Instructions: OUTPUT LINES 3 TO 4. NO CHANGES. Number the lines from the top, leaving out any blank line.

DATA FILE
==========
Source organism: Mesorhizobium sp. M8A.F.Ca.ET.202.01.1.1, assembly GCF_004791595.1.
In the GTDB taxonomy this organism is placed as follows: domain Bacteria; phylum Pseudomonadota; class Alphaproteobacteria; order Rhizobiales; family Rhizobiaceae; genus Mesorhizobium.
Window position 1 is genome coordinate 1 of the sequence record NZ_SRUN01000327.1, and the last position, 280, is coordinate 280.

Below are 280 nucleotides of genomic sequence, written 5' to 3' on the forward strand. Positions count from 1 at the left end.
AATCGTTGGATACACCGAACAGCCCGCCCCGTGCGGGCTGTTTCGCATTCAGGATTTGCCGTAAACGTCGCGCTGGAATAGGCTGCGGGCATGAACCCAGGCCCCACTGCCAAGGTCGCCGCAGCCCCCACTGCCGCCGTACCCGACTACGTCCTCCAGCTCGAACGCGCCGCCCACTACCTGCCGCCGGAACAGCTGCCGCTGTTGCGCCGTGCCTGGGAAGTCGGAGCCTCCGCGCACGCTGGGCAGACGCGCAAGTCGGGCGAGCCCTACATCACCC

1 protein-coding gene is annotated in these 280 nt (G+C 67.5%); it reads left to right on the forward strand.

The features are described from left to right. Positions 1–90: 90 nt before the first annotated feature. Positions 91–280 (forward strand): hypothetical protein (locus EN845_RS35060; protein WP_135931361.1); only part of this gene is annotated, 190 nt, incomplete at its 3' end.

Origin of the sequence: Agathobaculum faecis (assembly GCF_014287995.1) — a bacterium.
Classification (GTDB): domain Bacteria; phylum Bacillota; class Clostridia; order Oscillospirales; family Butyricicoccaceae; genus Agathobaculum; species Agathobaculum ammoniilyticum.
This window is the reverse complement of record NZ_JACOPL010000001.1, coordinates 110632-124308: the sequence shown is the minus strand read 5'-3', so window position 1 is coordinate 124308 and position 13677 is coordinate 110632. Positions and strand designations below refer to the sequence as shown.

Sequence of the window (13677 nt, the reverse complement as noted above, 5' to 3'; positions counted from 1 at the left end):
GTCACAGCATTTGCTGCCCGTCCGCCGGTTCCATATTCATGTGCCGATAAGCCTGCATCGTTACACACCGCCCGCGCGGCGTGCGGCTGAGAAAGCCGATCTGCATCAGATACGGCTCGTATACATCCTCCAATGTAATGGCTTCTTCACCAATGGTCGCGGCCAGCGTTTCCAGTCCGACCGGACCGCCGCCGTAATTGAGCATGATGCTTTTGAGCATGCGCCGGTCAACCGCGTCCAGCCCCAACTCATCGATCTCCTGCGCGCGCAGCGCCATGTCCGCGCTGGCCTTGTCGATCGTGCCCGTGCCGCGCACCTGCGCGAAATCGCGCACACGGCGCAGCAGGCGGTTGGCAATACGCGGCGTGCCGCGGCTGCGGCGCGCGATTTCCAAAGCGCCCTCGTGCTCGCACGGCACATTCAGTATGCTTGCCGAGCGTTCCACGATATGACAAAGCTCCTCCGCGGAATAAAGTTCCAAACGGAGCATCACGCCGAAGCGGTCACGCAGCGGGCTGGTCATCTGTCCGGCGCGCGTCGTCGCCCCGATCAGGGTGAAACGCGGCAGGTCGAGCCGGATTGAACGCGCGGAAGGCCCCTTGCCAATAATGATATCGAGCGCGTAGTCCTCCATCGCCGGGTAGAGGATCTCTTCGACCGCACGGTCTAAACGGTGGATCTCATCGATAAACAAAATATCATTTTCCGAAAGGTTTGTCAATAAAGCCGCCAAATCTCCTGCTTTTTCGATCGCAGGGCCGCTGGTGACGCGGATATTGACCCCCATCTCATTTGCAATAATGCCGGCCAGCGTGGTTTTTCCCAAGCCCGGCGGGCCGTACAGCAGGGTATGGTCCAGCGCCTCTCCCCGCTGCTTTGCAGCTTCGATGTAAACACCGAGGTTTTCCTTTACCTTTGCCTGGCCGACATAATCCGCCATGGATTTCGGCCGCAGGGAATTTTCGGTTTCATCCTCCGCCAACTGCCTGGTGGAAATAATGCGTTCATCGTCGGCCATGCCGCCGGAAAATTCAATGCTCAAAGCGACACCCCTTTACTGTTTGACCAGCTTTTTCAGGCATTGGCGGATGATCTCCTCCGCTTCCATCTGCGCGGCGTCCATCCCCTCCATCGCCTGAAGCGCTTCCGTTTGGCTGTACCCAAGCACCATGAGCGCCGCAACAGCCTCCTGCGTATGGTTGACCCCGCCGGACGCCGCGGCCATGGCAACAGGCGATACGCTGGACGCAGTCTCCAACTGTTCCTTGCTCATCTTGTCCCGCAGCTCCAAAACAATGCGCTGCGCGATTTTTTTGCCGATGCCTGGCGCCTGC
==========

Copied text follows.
Window position 1 is genome coordinate 1 of the sequence record NZ_SRUN01000327.1, and the last position, 280, is coordinate 280.

Below are 280 nucleotides of genomic sequence, written 5' to 3' on the forward strand. Positions count from 1 at the left end.